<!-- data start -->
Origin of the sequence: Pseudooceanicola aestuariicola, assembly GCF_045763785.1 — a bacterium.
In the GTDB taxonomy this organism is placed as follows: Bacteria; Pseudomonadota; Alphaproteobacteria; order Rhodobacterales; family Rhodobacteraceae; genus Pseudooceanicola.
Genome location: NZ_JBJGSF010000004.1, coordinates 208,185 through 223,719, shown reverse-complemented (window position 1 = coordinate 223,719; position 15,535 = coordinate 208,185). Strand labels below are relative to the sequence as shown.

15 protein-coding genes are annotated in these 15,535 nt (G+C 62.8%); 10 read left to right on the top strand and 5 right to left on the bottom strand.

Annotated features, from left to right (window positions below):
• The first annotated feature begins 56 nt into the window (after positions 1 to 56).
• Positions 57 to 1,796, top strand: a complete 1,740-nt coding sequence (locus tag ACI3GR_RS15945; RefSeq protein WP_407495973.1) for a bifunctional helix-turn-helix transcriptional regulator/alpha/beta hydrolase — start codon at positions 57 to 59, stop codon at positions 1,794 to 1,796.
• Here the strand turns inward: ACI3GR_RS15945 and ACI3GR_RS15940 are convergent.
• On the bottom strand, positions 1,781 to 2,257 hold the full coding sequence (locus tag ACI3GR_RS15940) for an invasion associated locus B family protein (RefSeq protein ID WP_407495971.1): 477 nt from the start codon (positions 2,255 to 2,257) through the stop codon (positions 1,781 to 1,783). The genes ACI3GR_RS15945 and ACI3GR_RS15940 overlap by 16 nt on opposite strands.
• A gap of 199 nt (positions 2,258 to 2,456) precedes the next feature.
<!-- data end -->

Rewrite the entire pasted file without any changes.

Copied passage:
Origin of the sequence: Pseudooceanicola aestuariicola, assembly GCF_045763785.1 — a bacterium.
In the GTDB taxonomy this organism is placed as follows: Bacteria; Pseudomonadota; Alphaproteobacteria; order Rhodobacterales; family Rhodobacteraceae; genus Pseudooceanicola.
Genome location: NZ_JBJGSF010000004.1, coordinates 208,185 through 223,719, shown reverse-complemented (window position 1 = coordinate 223,719; position 15,535 = coordinate 208,185). Strand labels below are relative to the sequence as shown.

15 protein-coding genes are annotated in these 15,535 nt (G+C 62.8%); 10 read left to right on the top strand and 5 right to left on the bottom strand.

Annotated features, from left to right (window positions below):
• The first annotated feature begins 56 nt into the window (after positions 1 to 56).
• Positions 57 to 1,796, top strand: a complete 1,740-nt coding sequence (locus tag ACI3GR_RS15945; RefSeq protein WP_407495973.1) for a bifunctional helix-turn-helix transcriptional regulator/alpha/beta hydrolase — start codon at positions 57 to 59, stop codon at positions 1,794 to 1,796.
• Here the strand turns inward: ACI3GR_RS15945 and ACI3GR_RS15940 are convergent.
• On the bottom strand, positions 1,781 to 2,257 hold the full coding sequence (locus tag ACI3GR_RS15940) for an invasion associated locus B family protein (RefSeq protein ID WP_407495971.1): 477 nt from the start codon (positions 2,255 to 2,257) through the stop codon (positions 1,781 to 1,783). The genes ACI3GR_RS15945 and ACI3GR_RS15940 overlap by 16 nt on opposite strands.
• A gap of 199 nt (positions 2,258 to 2,456) precedes the next feature.